Why is Cathie Wood convinced that inflation will go down?

Cathie Wood Inflation Will Go Down
  • The investor said that US companies accumulated a large amount of inventory, so inflation will “fall apart”.
  • Despite this projection, Wood admitted that the big concern of the market is not inflation but what could come next: “deflation”.
  • On the other hand, the director of Ark bought Tesla shares again after almost a year and defended one of her biggest bets, Zoom.

Cathie Wood is convinced that inflation reached its highest point in March and that it will begin to fall more and more strongly. Her argument for it? She claims that US companies saw a big increase in their inventories.

“I’ve never seen inventory surges like this in my career and I’ve been here a long time. This inventory issue highlights the cyclical reason why we have been saying we think inflation will come crashing down.”

Wood in an interview with Bloomberg.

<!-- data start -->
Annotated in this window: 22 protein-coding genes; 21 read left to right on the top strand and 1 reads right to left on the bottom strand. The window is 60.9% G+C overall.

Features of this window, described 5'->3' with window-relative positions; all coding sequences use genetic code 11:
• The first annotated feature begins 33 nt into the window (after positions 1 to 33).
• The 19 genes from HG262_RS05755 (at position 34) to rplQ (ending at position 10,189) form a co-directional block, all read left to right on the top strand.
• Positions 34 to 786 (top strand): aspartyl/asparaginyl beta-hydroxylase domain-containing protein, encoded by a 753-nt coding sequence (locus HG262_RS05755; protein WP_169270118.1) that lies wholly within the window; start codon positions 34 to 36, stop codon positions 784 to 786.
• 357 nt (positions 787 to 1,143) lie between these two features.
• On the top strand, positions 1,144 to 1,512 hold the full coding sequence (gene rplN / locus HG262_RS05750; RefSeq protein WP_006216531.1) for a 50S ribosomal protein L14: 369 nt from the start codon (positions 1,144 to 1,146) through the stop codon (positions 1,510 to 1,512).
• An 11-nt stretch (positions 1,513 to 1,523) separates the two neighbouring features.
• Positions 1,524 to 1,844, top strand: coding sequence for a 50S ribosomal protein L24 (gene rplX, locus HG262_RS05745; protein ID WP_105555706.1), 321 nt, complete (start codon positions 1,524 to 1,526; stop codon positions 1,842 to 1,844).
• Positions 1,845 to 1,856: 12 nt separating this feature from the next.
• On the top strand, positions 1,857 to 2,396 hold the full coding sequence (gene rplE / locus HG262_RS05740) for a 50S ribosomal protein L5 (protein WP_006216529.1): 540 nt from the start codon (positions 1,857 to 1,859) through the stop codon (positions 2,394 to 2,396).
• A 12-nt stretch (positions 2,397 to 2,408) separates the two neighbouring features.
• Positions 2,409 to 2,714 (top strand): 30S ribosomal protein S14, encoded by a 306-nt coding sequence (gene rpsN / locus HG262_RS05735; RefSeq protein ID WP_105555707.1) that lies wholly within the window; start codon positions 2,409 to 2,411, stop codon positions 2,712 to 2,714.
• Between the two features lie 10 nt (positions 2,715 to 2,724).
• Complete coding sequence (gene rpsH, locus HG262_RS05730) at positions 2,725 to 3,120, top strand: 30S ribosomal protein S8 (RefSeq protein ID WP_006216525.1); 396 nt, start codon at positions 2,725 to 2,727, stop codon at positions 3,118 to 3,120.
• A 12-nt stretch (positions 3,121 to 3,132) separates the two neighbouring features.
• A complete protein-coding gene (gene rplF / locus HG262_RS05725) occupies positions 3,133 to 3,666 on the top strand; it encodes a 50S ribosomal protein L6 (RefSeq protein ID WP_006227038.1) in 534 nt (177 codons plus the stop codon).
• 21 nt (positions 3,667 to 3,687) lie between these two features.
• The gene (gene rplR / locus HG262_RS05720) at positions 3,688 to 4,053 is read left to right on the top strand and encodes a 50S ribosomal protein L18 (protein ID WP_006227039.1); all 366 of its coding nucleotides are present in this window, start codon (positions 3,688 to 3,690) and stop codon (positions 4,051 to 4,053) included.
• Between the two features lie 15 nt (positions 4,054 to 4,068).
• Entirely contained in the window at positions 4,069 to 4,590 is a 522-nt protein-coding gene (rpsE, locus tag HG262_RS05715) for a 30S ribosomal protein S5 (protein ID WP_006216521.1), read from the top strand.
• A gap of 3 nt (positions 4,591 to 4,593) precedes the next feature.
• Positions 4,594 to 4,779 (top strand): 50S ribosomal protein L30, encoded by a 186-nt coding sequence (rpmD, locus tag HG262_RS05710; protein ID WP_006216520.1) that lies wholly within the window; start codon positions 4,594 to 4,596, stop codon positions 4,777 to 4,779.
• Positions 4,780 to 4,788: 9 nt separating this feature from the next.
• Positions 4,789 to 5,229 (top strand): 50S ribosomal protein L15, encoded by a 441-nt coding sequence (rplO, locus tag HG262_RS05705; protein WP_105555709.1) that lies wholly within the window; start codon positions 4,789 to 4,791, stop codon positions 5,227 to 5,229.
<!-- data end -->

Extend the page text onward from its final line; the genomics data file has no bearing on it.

The big losers remain retailers like Target and Walmart, among others, as they faced a pandemic in the past, high inflation, supply chain bottlenecks and now large amounts of inventory. So much so that Target cut its earnings outlook for the second time in three weeks for this reason.

Although Wood noted that inflation was one of the biggest reasons her flagship Ark Innovation ETF fell 50%, the investor believes there is a bigger risk than inflation: “deflation.”

Cathie Wood’s bets

Wood’s preference for Tesla is public knowledge. However, she has been cutting his stake in the company for almost a year. A few days ago, however, she bought back shares of Elon Musk’s company and in large quantities.

Wood’s recommendation to Elon Musk is to develop autonomous driving, a mode of transportation that his company predicts will generate $10 trillion in revenue by 2030. ” He doesn’t need to stay on the EV side, he needs to stay on the autonomous side,” commented.

Finally, she confirmed her support for Zoom, after the company suffered a massive sale so far this year, with losses exceeding 37%.

“For institutional investors to write off Zoom when more than half of their revenue is now ventures is just telling me they’re not doing their research. They should know better.”

Wood closed.